Friday, April 20, 2007

Harvey's Milk

On June 9, new rules governing organic dairy farming will take effect. The Harvey rule—so named for the Maine blueberry farmer whose lawsuit prompted the change—will increase the cost of converting a conventional dairy operation to an organic one. Under the old rules, obtaining the organic designation required nine months of feeding cows a blend of 80% organic and 20% conventional feed, followed by three months of 100% organic feed. The Harvey rule requires farmers to feed cows 100% organic feed for the entire conversion year. In essence, the new rule makes the conversion process "more" organic.

The expectation of a more expensive transition, combined with relatively high organic-milk prices, caused many farmers to "go organic" under the old rules last spring in order to avoid the Harvey rules. As a result, the supply of organic milk should increase this spring as more organic farms enter the market. Read Andrew Martin's article in the New York Times to learn more about the Harvey rule's impact on the market for organic dairy.

Discussion Questions

1. Even with surging organic-milk supply, the article argues that
…consumers probably will not see lower prices. Several manufacturers and retailers said they did not plan to reduce prices, in part because the oversupply would be quickly absorbed by increasing demand.
The graph above illustrates the scenario where rising demand for organic milk neutralizes the price effect of an increase in supply. Do you think this is a likely scenario? In the absence of sufficiently strong demand, do you think organic dairy manufacturers and retailers have the market power to keep prices from falling?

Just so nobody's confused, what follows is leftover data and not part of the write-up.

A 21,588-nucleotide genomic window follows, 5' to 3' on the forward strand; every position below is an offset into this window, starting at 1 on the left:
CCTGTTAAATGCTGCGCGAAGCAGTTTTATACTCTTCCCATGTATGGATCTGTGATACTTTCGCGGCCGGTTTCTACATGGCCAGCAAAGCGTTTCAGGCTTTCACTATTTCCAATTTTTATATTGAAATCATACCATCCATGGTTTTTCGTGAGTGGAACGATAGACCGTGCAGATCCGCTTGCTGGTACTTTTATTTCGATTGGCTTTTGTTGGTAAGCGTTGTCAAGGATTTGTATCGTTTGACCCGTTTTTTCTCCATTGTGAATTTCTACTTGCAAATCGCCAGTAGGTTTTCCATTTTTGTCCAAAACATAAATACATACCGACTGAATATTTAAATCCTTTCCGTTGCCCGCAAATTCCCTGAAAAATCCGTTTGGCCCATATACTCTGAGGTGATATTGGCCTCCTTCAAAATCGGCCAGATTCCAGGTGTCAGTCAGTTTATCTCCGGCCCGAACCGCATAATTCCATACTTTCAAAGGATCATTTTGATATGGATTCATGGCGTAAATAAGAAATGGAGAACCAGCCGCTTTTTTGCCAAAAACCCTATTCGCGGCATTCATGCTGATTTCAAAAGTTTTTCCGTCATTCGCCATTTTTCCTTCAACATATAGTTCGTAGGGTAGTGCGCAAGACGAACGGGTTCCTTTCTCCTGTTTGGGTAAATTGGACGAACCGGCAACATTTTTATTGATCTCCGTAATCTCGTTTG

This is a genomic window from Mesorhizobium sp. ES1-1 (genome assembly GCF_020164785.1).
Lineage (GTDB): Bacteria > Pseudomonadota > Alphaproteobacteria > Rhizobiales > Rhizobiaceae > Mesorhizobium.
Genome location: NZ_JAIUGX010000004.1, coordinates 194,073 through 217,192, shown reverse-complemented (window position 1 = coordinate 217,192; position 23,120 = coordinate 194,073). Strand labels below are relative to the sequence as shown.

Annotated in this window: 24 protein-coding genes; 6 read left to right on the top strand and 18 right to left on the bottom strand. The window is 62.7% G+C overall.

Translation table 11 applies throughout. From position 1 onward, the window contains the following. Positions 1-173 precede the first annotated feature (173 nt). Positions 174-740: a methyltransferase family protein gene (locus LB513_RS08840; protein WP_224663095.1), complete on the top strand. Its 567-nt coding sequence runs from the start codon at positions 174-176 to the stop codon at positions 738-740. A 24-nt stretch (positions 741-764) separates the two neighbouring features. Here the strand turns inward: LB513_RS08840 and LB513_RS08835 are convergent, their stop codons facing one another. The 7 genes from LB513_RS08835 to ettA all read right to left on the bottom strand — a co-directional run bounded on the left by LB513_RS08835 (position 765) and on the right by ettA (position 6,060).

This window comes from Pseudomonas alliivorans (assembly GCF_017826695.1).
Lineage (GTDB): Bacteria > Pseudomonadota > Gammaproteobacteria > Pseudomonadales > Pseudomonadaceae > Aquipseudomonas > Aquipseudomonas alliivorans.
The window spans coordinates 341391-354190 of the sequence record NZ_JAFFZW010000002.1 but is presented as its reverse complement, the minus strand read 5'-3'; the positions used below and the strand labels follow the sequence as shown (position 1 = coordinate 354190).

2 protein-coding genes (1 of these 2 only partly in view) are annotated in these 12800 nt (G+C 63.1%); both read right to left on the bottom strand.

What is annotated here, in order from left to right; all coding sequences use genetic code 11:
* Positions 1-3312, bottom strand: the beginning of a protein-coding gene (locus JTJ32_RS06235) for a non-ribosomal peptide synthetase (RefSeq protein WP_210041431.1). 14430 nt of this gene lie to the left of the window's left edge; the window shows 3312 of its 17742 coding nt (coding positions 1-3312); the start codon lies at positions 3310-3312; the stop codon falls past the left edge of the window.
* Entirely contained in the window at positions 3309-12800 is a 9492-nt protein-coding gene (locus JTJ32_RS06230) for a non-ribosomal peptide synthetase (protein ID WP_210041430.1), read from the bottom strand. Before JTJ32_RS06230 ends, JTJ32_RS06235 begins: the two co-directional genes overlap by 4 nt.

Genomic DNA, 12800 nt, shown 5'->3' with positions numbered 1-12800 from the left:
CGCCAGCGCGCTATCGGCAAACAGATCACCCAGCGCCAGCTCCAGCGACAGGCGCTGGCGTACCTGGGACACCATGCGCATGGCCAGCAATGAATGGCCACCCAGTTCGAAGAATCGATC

2. How will the increase in the supply of organic milk affect the market for products like organic yogurt and cheese, for which organic milk is an input? As more and more dairy farmers go organic, how will the reduction in the number of conventional dairy farmers affect the price of conventional milk?

3. According to the article:
The challenge of making a dairy farm organic is that the farmer’s costs rise during the conversion year, but they are not yet offset by the higher income from selling organic milk. The high cost of feed corn is a big factor; corn farmers see few incentives to go organic because they can make so much money selling their crops to make ethanol.
How will the rising number of organic dairy farmers and the imposition of the Harvey rule affect the incentives faced by corn farmers when deciding whether to go organic? Conversely, how might further growth in the ethanol industry affect incentives for dairy farmers to go organic?

4. Governments often announce new legislation well before it takes effect—sometimes with unintended consequences. For example, the federal government might announce that it intends to impose land-development restrictions in areas inhabited by endangered species. Developers will face an incentive to initiate development before the costly rules take effect—potentially ruining the habitats the legislation was intended to save. Did the sizable lag between the Harvey rule's announcement and its imposition in any way compromise its intent?

Click here for another Aplia perspective on organic foods and resource allocation.

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